Wednesday, 21 March 2018

That's A Can Do?

As many of you know, when I'm not pissing people off on Twitter or rapidly depleting Preston's supply of beer, I work in a shop.  You may or may not have heard of it, but it's reasonably well known in "beer circles" for its above-average range of beer (though I recall signing a bit of paper a few years back promising I wouldn't reveal online who they are).

Among my many duties, I'm the person responsible for my branch's range compliance, which (if nothing else) means I get to see what the shop will be stocking in the near future before the public does.  Over the last few years, this has consisted to me trying to fit in yet another line of beer that the Buyers have deemed we have to stock and rearranging the shelves as result (brewers - do you have to put your cans in cases of 24?).

Since Christmas it seems to have changed a bit.  Somebody somewhere has decided that 150 lines of craft beer is too many to justify, given the sales of 75% of the range isn't the best.  I already knew this, as I'm in charge of the date checking, and with a lot of them we only managed to sell about half the case before we had to mark them down.  Not helped, of course, by getting stuff with only 6 weeks shelf life on them.  Yes, I'm looking at you Camden and Five Points.  So, over the space of a fortnight, a quarter of the Craft range was discontinued.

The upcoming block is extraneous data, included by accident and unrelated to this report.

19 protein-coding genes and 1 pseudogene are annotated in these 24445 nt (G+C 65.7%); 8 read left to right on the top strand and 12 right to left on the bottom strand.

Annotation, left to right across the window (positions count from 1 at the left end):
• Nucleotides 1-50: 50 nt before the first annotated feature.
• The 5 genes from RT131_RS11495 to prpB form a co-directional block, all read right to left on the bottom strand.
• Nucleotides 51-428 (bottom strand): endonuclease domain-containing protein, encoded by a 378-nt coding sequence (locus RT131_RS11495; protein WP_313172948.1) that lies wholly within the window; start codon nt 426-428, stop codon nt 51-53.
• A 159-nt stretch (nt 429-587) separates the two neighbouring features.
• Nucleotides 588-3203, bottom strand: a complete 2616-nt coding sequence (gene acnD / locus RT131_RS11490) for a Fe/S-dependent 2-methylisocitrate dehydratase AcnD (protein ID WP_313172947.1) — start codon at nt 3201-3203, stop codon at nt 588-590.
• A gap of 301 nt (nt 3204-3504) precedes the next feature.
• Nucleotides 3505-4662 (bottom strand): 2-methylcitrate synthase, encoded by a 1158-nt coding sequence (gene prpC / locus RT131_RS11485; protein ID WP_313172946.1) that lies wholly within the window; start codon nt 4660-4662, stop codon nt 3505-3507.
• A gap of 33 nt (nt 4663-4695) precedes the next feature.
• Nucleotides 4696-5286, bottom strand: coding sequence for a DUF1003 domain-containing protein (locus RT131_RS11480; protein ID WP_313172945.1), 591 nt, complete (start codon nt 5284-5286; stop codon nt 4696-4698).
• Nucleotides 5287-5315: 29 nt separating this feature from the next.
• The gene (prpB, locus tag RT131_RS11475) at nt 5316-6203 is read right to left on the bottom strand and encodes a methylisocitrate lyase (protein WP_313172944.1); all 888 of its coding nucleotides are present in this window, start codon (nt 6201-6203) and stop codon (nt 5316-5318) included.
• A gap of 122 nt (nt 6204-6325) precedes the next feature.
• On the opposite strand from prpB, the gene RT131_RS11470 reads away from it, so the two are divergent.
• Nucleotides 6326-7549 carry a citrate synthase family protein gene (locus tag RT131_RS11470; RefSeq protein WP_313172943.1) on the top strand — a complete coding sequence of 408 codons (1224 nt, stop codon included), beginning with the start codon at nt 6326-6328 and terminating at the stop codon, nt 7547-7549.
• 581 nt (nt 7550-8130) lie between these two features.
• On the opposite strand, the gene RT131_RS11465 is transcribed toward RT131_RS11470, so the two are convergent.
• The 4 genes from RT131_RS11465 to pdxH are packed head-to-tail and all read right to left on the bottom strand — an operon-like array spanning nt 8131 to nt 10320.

Eighteen months ago, "Craft Cans" were a big thing, and any old stuff seemed to sell if it was packaged in aluminium.  But from what I can see, apart from the "usual suspects" (BrewDog, Beavertown, Magic Rock), they don't seem to be doing anywhere near as well as they used to.

Part of this is due to peculiar ranging decisions.  I'm sure the people behind US Breweries such as Crazy Mountain and Two Roads are Awesome Dudes, and Camden's beers are just as "good" as they were before AB-Inbev took them over, but are they really what today's forward-looking and novelty-hungry craft consumer is looking for?